Shanghai courts apply more foreign laws in international cases
The Shanghai High People’s Court has attempted to apply foreign laws in more civil and commercial cases involving parties from outside the country as part of the city’s efforts to create a fair and just legal environment as it goes ever more international.
The court said that more than 10 such cases have abided by foreign laws for judgment since the end of 2014, and it is elaborating the rules of how to look for relevant provisions in foreign laws and adopt them in more cases.
Since 2014, the court has established a collaboration mechanism with the Research Center for Identification of Foreign Laws at the East China University of Political Science and Law based on the latter’s advantages in teaching and research in this field. The court has also authorized the center to locate proper provisions in a foreign law to abide by in cases when both parties agree on applying a particular foreign law in a dispute.
China’s law stipulates that if both parties reach such a consensus or if the court believes a foreign law is more appropriate in a dispute according to the character of case and its details, the court can apply the foreign law in the case.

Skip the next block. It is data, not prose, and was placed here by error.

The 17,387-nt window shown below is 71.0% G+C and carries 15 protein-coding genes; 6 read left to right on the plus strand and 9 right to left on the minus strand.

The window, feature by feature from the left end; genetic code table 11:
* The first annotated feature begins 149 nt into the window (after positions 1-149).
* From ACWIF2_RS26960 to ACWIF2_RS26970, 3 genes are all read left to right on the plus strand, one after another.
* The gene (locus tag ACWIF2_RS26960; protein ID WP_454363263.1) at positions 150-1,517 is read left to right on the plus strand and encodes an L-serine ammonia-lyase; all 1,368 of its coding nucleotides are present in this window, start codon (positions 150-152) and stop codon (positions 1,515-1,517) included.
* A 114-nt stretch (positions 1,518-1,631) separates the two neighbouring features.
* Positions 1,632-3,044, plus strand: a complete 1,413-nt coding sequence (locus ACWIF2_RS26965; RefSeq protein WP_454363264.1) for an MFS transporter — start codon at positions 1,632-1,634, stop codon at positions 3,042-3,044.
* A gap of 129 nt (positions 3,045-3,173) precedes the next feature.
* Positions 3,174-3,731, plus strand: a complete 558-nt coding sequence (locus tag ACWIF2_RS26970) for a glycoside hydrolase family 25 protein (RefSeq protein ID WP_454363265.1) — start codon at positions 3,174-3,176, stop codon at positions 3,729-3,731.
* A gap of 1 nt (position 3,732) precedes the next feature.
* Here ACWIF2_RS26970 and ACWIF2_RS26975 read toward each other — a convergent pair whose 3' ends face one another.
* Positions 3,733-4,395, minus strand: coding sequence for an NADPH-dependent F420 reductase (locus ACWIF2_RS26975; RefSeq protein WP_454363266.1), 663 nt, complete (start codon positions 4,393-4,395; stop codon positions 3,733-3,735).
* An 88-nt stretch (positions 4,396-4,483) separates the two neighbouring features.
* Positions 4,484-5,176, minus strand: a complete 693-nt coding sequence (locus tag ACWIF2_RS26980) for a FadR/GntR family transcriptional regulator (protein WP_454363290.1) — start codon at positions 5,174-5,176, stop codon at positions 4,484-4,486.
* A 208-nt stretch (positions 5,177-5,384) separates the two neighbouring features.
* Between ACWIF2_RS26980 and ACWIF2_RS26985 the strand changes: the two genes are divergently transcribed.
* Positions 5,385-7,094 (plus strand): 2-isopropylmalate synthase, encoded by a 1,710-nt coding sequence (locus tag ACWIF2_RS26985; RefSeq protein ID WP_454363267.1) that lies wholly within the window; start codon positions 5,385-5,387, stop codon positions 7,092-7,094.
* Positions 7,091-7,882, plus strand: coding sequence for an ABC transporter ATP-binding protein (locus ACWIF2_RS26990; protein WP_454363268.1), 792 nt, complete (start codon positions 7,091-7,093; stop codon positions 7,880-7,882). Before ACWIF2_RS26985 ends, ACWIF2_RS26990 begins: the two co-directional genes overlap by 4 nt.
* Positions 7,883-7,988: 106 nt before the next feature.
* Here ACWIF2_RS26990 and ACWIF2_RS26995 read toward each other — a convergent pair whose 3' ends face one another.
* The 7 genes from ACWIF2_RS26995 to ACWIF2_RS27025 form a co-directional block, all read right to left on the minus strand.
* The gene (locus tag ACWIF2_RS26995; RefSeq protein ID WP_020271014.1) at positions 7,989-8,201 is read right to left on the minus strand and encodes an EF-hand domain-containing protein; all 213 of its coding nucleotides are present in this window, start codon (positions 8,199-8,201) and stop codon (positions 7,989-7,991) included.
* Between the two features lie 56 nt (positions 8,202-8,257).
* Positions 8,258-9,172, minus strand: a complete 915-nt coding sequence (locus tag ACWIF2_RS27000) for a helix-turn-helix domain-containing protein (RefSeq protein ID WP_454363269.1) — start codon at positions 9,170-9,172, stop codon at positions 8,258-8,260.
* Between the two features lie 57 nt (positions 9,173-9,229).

Such an effort came into being in order to provide more convenience for foreign parties involved in lawsuits as the country becomes more international, especially since the Belt and Road Initiative was proposed in 2013, the court said.
“One key point is to create a fair and just legal environment in the development of the Belt and Road Initiative,” said Guo Weiqing, the director of the court’s judicial reform office.
More than 2,600 cases of various kinds that involved a party from a country or region involved in the Belt and Road Initiative have been accepted by courts in Shanghai from October 2013 to September this year. South Korea, Singapore and Malaysia were the top three countries, according to the court.
It said that so far the application of foreign laws mainly appeared in disputes about marriage and family, inheritance, contracts, and company and maritime affairs.
For example, Shanghai’s Jing’an District People’s Court once applied a law in the State of Washington of the United States in a contract dispute over savings deposit between an individual from Taiwan and a foreign bank, and the Pudong New Area People’s Court once applied a law in Zug, Switzerland, in a dispute over international sales contract, according to the court.
Gu Quan, director of the research office at the Shanghai High People’s Court, said Shanghai courts are also considering the establishment of Chinese-English websites to offer more convenience for foreign parties.
“For example, a bilingual website of the West Hongqiao (CIIE) Tribunal, which specializes in dealing with possible lawsuits for the China International Import Expo (CIIE), began operations in October along with the establishment of the tribunal,” he said.